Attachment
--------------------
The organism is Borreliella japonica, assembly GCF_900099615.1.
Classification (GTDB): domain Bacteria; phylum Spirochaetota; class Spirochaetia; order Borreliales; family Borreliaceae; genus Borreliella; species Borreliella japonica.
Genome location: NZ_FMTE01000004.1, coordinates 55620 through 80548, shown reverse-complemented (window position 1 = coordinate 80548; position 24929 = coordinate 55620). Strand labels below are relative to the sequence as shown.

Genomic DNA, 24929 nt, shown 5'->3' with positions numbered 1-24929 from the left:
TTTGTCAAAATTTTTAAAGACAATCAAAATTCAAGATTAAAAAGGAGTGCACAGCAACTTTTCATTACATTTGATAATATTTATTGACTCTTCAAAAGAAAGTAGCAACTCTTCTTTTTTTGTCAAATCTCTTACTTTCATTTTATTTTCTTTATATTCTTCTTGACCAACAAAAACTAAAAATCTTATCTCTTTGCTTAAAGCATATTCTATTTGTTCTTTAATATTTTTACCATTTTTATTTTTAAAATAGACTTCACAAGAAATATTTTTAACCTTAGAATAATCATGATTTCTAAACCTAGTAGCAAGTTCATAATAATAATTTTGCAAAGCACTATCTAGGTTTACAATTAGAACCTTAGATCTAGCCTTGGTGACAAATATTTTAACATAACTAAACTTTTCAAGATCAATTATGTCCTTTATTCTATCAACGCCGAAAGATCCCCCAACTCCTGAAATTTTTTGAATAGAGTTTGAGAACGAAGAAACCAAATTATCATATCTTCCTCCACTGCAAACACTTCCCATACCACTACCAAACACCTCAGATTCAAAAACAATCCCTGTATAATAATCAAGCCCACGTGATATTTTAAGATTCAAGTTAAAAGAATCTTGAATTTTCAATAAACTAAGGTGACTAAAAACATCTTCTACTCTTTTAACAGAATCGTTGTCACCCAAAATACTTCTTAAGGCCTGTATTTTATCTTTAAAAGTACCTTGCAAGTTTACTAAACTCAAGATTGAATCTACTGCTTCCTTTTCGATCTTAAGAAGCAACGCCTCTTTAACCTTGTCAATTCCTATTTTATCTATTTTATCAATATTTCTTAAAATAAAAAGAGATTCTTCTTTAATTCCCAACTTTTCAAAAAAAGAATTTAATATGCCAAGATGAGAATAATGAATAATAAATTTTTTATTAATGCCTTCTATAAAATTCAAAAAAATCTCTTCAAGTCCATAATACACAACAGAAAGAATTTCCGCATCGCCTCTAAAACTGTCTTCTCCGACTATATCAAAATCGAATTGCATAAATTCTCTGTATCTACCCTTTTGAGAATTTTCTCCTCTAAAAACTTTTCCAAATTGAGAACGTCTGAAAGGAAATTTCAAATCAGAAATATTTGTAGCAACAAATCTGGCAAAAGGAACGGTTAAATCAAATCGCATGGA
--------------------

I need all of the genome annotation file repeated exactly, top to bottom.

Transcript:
The organism is Borreliella japonica, assembly GCF_900099615.1.
Classification (GTDB): domain Bacteria; phylum Spirochaetota; class Spirochaetia; order Borreliales; family Borreliaceae; genus Borreliella; species Borreliella japonica.
Genome location: NZ_FMTE01000004.1, coordinates 55620 through 80548, shown reverse-complemented (window position 1 = coordinate 80548; position 24929 = coordinate 55620). Strand labels below are relative to the sequence as shown.

Genomic DNA, 24929 nt, shown 5'->3' with positions numbered 1-24929 from the left:
TTTGTCAAAATTTTTAAAGACAATCAAAATTCAAGATTAAAAAGGAGTGCACAGCAACTTTTCATTACATTTGATAATATTTATTGACTCTTCAAAAGAAAGTAGCAACTCTTCTTTTTTTGTCAAATCTCTTACTTTCATTTTATTTTCTTTATATTCTTCTTGACCAACAAAAACTAAAAATCTTATCTCTTTGCTTAAAGCATATTCTATTTGTTCTTTAATATTTTTACCATTTTTATTTTTAAAATAGACTTCACAAGAAATATTTTTAACCTTAGAATAATCATGATTTCTAAACCTAGTAGCAAGTTCATAATAATAATTTTGCAAAGCACTATCTAGGTTTACAATTAGAACCTTAGATCTAGCCTTGGTGACAAATATTTTAACATAACTAAACTTTTCAAGATCAATTATGTCCTTTATTCTATCAACGCCGAAAGATCCCCCAACTCCTGAAATTTTTTGAATAGAGTTTGAGAACGAAGAAACCAAATTATCATATCTTCCTCCACTGCAAACACTTCCCATACCACTACCAAACACCTCAGATTCAAAAACAATCCCTGTATAATAATCAAGCCCACGTGATATTTTAAGATTCAAGTTAAAAGAATCTTGAATTTTCAATAAACTAAGGTGACTAAAAACATCTTCTACTCTTTTAACAGAATCGTTGTCACCCAAAATACTTCTTAAGGCCTGTATTTTATCTTTAAAAGTACCTTGCAAGTTTACTAAACTCAAGATTGAATCTACTGCTTCCTTTTCGATCTTAAGAAGCAACGCCTCTTTAACCTTGTCAATTCCTATTTTATCTATTTTATCAATATTTCTTAAAATAAAAAGAGATTCTTCTTTAATTCCCAACTTTTCAAAAAAAGAATTTAATATGCCAAGATGAGAATAATGAATAATAAATTTTTTATTAATGCCTTCTATAAAATTCAAAAAAATCTCTTCAAGTCCATAATACACAACAGAAAGAATTTCCGCATCGCCTCTAAAACTGTCTTCTCCGACTATATCAAAATCGAATTGCATAAATTCTCTGTATCTACCCTTTTGAGAATTTTCTCCTCTAAAAACTTTTCCAAATTGAGAACGTCTGAAAGGAAATTTCAAATCAGAAATATTTGTAGCAACAAATCTGGCAAAAGGAACGGTTAAATCAAATCGCATGGA